Donald Trump's Deputy Campaign Manager Just Admitted in Court to Committing Multiple Crimes

The trial of former Trump campaign chair Paul Manafort took a decisive turn on Monday when his former business partner -- and Trump's Deputy Campaign Manager -- Rick Gates, took the stand to testify against him.

Despite efforts by Manafort's defense team to paint Gates as having swindled Manafort without his knowledge, when asked by federal prosecutors if he'd committed a crime with Paul Manafort, Gates answered in the affirmative.

Gates testified that, under orders from Manafort over a number of years, he made wire transfers from offshore accounts and didn't report them, as well as failing to file a foreign bank account record. He also admitted to stealing from Manafort and others.

Gates's testimony is crucial to the Special Counsel's case. Federal Judge T.S. Ellis III warned the prosecutors that the bar for conviction is high, and that they wouldn't be able to prove conspiracy if Gates didn't take the witness stand.

The testimony is making waves across social media.

Unlike Gates, Paul Manafort pleaded "not guilty" last year to numerous charges of conspiracy and fraud. Gates's words in court on Monday are the latest in what's been a tempestuous road for Manafort since his indictment in October 2017.

Though Manafort had been ordered to house arrest at his home in Alexandria, Virginia to await trial, Special Counsel Robert Mueller accused Manafort of subsequently attempting to tamper with witnesses he'd been corresponding with via WhatsApp and other encrypted messaging services.

As a result, he was ordered to jail by District Judge Amy Berman Jackson.

It's important to note that none of Manafort's charges focus on his consultation work in Ukraine, and not his actions during the Trump campaign. However, many are noting that the Manafort trial and its subsequent developments paint a foreboding picture for the Trump administration.

In addition to Gates's crucial testimony, prosecutors have also highlighted Manafort's excessive spending to emphasize the level of wealth he'd been able to achieve through his work for foreign agents and alleged tax fraud. Manafort's purchases included a $21,000 watch and a $15,000 ostrich coat.

Though the trial is addressing Manafort's dealings in Ukraine, the work he was assigned to there falls into what's becoming a popular narrative regarding the Trump campaign's possible collusion with Russia. Manafort was hired by pro-Russian entities to make Ukrainian presidential candidate Viktor Yanukovych electable. Manafort was paid around $600,000 a month to do so. Despite a gruff demeanor and violent tendencies, Yanukovych was elected in 2010. He would later be overthrown and flee to Russia.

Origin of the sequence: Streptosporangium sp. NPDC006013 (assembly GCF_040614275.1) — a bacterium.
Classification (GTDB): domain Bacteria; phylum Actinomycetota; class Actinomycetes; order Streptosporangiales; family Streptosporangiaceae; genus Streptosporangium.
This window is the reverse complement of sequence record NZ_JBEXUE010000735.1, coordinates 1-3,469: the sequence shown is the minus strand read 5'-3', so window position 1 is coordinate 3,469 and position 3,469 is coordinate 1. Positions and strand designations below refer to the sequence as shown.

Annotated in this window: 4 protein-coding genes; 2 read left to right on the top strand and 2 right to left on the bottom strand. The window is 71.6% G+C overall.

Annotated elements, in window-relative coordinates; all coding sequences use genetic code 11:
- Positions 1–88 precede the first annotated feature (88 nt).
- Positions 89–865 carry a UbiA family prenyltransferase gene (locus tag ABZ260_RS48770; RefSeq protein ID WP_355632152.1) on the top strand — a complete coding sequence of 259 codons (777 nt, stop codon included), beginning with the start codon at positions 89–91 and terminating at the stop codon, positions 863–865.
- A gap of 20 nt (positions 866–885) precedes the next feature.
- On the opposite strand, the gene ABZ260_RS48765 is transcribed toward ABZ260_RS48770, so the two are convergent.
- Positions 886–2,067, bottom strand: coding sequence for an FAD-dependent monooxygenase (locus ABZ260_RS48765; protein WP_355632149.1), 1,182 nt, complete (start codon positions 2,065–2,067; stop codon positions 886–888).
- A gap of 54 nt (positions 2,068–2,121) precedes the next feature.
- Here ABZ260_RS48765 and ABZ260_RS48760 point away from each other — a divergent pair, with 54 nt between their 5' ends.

It's unclear as to how damning revelations from the Manafort trial will be to the Trump administration. But when one high-ranking campaign official has pled guilty and testifies in the trial against another official of the same campaign, positive developments are sure to be scarce.

Drew Angerer/Getty Images

The health crisis in the United States continues to worsen in the face of the global pandemic, passing the 100,000 mark of confirmed virus cases—just days after earning the grim distinction of having more cases than any other country in the world.

Due to a dire shortage of lifesaving medical equipment, governors across the country are imploring the federal government to invoke its powers to compel private companies to manufacture more equipment and oversee distribution of what's already available.

Keep reading... Show less
Drew Angerer/Getty Images

The saying "While the cat's away the mice will play" refers to people taking advantage of the absence of oversight to do as they like. While that is an apt description for what is happening now with the Trump administration using the public's focus on the global pandemic to roll back environmental protections, perhaps a better saying is "The inmates are running the asylum."

In other words, those least capable of running a group or organization are now in charge.

Keep reading... Show less
Photo by Erin Schaff-Pool/Getty Images // Senate Television via Getty Images

In the face of the public health crisis that's upended daily life in the United States, the historical impeachment trial of President Donald Trump—which ended on February 5—feels like a lifetime ago, despite captivating. a nation as late as last month.

One of the chief criticisms of the Republican party during the proceedings was the claim that Democrats were trying to undo an election that was only months away, out of fear that Trump would be reelected.

Keep reading... Show less

Rocco DeLauri Sr./YouTube

President Donald Trump, his administration, and his allies continue to accuse the media of promoting hysteria even as the pandemic that has taken over the United States claims over 93,000 cases and 1,400 deaths.

Keep reading... Show less
MANDEL NGAN/AFP via Getty Images

At a recent press briefing on the current health crisis facing the United States, President Donald Trump's pandemic response coordinator, Dr. Deborah Birx, made a highly misleading claim.

Birx said that "almost 40 percent" of the country had experienced a low level of spread of the virus despite having early casesk.

Keep reading... Show less
Tasos Katopodis/Getty Images

As the national health crisis in the United States continues to worsen, New York has quickly become the epicenter of the pandemic in the United States.

New York City alone has over 20,000 confirmed cases of the virus, and the state's death toll skyrocketed by 110% in just 36 hours this week. The urgency is only exacerbated by a shortage of crucial ventilators to combat the respiratory virus.

Keep reading... Show less